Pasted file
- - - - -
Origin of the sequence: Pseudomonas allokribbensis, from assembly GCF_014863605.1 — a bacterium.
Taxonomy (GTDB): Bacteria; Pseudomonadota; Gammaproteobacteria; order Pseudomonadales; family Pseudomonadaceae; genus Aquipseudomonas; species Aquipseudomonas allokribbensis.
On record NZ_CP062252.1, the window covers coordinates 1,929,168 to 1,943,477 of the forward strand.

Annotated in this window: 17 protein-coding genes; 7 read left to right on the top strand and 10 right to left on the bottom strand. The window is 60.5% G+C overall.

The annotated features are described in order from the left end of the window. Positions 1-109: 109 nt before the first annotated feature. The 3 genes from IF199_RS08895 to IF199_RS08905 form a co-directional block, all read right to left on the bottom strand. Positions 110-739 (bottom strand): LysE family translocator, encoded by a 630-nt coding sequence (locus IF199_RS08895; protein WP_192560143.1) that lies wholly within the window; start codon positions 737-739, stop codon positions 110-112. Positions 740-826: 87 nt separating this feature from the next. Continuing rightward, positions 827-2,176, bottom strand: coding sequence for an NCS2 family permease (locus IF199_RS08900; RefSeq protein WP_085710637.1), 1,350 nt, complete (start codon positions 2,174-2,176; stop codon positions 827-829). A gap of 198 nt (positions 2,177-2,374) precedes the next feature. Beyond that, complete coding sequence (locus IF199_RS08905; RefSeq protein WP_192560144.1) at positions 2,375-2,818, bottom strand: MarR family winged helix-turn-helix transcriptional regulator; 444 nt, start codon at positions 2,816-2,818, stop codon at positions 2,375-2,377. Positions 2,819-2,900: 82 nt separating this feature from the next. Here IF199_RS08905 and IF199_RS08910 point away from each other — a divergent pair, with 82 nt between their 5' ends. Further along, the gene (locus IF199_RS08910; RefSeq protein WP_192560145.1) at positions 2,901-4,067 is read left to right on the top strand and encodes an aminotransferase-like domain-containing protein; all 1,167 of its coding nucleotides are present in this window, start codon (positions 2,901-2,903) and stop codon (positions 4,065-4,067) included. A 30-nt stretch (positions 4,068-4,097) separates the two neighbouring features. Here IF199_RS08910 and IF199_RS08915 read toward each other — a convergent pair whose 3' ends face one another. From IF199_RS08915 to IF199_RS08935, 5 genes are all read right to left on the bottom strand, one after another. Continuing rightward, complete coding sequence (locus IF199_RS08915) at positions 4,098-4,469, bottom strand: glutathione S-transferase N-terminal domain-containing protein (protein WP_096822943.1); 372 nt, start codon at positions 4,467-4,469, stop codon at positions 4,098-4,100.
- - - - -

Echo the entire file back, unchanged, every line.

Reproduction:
Origin of the sequence: Pseudomonas allokribbensis, from assembly GCF_014863605.1 — a bacterium.
Taxonomy (GTDB): Bacteria; Pseudomonadota; Gammaproteobacteria; order Pseudomonadales; family Pseudomonadaceae; genus Aquipseudomonas; species Aquipseudomonas allokribbensis.
On record NZ_CP062252.1, the window covers coordinates 1,929,168 to 1,943,477 of the forward strand.

Annotated in this window: 17 protein-coding genes; 7 read left to right on the top strand and 10 right to left on the bottom strand. The window is 60.5% G+C overall.

The annotated features are described in order from the left end of the window. Positions 1-109: 109 nt before the first annotated feature. The 3 genes from IF199_RS08895 to IF199_RS08905 form a co-directional block, all read right to left on the bottom strand. Positions 110-739 (bottom strand): LysE family translocator, encoded by a 630-nt coding sequence (locus IF199_RS08895; protein WP_192560143.1) that lies wholly within the window; start codon positions 737-739, stop codon positions 110-112. Positions 740-826: 87 nt separating this feature from the next. Continuing rightward, positions 827-2,176, bottom strand: coding sequence for an NCS2 family permease (locus IF199_RS08900; RefSeq protein WP_085710637.1), 1,350 nt, complete (start codon positions 2,174-2,176; stop codon positions 827-829). A gap of 198 nt (positions 2,177-2,374) precedes the next feature. Beyond that, complete coding sequence (locus IF199_RS08905; RefSeq protein WP_192560144.1) at positions 2,375-2,818, bottom strand: MarR family winged helix-turn-helix transcriptional regulator; 444 nt, start codon at positions 2,816-2,818, stop codon at positions 2,375-2,377. Positions 2,819-2,900: 82 nt separating this feature from the next. Here IF199_RS08905 and IF199_RS08910 point away from each other — a divergent pair, with 82 nt between their 5' ends. Further along, the gene (locus IF199_RS08910; RefSeq protein WP_192560145.1) at positions 2,901-4,067 is read left to right on the top strand and encodes an aminotransferase-like domain-containing protein; all 1,167 of its coding nucleotides are present in this window, start codon (positions 2,901-2,903) and stop codon (positions 4,065-4,067) included. A 30-nt stretch (positions 4,068-4,097) separates the two neighbouring features. Here IF199_RS08910 and IF199_RS08915 read toward each other — a convergent pair whose 3' ends face one another. From IF199_RS08915 to IF199_RS08935, 5 genes are all read right to left on the bottom strand, one after another. Continuing rightward, complete coding sequence (locus IF199_RS08915) at positions 4,098-4,469, bottom strand: glutathione S-transferase N-terminal domain-containing protein (protein WP_096822943.1); 372 nt, start codon at positions 4,467-4,469, stop codon at positions 4,098-4,100.